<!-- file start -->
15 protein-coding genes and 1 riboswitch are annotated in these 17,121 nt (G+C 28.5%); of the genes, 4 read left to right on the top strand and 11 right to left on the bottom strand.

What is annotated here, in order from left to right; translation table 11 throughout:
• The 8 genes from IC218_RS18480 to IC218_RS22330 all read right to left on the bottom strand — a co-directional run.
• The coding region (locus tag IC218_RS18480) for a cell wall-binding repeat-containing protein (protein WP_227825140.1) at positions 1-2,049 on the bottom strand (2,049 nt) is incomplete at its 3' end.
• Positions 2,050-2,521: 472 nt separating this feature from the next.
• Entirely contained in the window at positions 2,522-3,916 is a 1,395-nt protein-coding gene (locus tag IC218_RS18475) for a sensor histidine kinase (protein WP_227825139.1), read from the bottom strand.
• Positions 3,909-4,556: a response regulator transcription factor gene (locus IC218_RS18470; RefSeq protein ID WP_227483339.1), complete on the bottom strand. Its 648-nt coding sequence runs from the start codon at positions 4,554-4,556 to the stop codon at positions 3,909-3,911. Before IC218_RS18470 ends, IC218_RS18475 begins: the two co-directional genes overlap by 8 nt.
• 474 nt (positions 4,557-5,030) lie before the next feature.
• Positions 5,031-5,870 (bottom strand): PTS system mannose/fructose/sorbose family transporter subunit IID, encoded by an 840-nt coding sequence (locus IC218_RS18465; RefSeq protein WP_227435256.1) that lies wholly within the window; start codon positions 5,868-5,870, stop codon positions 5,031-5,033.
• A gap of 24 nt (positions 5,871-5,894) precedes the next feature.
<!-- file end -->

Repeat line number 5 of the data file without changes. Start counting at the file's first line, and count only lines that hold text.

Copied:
• Positions 2,050-2,521: 472 nt separating this feature from the next.